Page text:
US Lawmakers Push to Make the Spread of Election Misinformation Illegal

midterm election

Chief election officials in several states want to make it illegal for someone to knowingly spread false information about an election. The move raises questions about first amendment protected speech. 

The Democratic secretaries of state for Michigan and Minnesota said they are supporting legislation that would criminalize people who spread misinformation about an election. 

Michigan’s secretary of state, Jocelyn Benson, said the law would prevent people from tweeting that Election Day is on a Wednesday or saying that voting machines are insecure when they know that information to be false.

Most states already prohibit interference with the election process in some manner, but the specificity of the laws when it comes to the spread of misinformation or the use of deceptive practices before an election varies from state to state.

Minnesota secretary of state Steve Simon is supporting a bill proposed in his state that would prohibit anyone within 60 days of an election from causing “information to be transmitted by any means that the person intends to impede or prevent another person from exercising the right to vote; and knows to be materially false”.

The proposed laws come in the absence of federal protection against election misinformation.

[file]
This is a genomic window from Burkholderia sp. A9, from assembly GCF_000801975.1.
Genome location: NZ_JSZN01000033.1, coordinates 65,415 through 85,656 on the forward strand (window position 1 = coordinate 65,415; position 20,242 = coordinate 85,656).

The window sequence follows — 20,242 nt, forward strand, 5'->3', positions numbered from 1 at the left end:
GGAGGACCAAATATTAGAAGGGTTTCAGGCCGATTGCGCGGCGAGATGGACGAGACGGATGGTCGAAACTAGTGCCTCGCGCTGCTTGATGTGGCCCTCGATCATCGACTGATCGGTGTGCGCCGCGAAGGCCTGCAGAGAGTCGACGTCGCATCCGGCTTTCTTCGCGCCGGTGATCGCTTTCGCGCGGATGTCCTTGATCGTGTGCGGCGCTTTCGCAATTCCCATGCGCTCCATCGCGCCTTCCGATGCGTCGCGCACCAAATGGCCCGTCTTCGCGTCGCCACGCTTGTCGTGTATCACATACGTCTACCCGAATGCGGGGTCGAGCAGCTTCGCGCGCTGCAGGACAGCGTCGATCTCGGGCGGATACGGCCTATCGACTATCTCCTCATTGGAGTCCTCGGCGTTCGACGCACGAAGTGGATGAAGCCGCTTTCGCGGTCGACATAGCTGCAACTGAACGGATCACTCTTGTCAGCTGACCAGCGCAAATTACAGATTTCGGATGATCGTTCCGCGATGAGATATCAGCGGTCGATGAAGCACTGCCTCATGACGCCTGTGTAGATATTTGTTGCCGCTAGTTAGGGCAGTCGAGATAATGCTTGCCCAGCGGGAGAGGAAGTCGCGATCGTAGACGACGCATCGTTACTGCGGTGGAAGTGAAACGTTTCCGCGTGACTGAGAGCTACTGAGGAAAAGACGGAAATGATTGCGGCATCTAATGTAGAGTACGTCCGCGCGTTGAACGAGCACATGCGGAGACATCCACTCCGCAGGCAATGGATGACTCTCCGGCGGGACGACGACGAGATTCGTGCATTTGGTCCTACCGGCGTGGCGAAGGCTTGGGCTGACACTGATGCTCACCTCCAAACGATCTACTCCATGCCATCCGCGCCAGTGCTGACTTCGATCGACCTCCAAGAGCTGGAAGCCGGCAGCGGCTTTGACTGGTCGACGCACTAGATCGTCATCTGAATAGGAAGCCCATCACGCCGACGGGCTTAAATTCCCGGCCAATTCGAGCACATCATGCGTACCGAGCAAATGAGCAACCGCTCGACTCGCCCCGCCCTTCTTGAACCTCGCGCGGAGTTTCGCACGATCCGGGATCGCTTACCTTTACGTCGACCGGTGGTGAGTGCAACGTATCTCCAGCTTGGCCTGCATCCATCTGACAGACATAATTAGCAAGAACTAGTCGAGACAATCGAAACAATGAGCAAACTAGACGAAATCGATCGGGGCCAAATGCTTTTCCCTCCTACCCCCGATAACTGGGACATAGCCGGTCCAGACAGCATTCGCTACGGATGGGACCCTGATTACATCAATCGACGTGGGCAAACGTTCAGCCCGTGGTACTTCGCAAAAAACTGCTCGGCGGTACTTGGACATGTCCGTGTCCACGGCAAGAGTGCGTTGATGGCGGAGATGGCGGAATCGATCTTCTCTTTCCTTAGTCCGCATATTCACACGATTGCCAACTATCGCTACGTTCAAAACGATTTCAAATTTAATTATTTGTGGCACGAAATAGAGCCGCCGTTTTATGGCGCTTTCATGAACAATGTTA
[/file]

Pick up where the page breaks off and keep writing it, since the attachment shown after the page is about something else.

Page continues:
Under U.S. law, spreading disinformation in a political campaign is completely legal. That is, as long as no foreign individual, entity, or government is involved. 

Federal election laws prohibit engaging or using a foreign individual, government, or political party in any election activities. Thus, a politician can lie to or mislead voters or intentionally misrepresent the facts in their campaign and that is a lawful activity as long as it is all domestic. 

The U.S. has numerous legal authorities to impose sanctions and penalties for foreign interference in elections, but no restrictions on domestic disinformation.

About the proposed Minnesota law, Simon said that it is not criminalizing speech, but rather is aimed at interference with the election process. 

Colorado secretary of state Jena Griswold, who leads the Democratic Association of Secretaries of State, said the focus must be on protecting people’s first amendment rights.

Democrats in Congress have proposed the Deceptive Practices and Voter Intimidation Prevention Act, most recently in 2021, which would prohibit deceptive practices, false statements, and voter interference regarding federal elections. 

But the legislation, which was first proposed by then-Senator Barack Obama in 2007, has stalled. The type of misinformation being criminalized is critical to whether or not the laws would violate the first amendment, experts say. 

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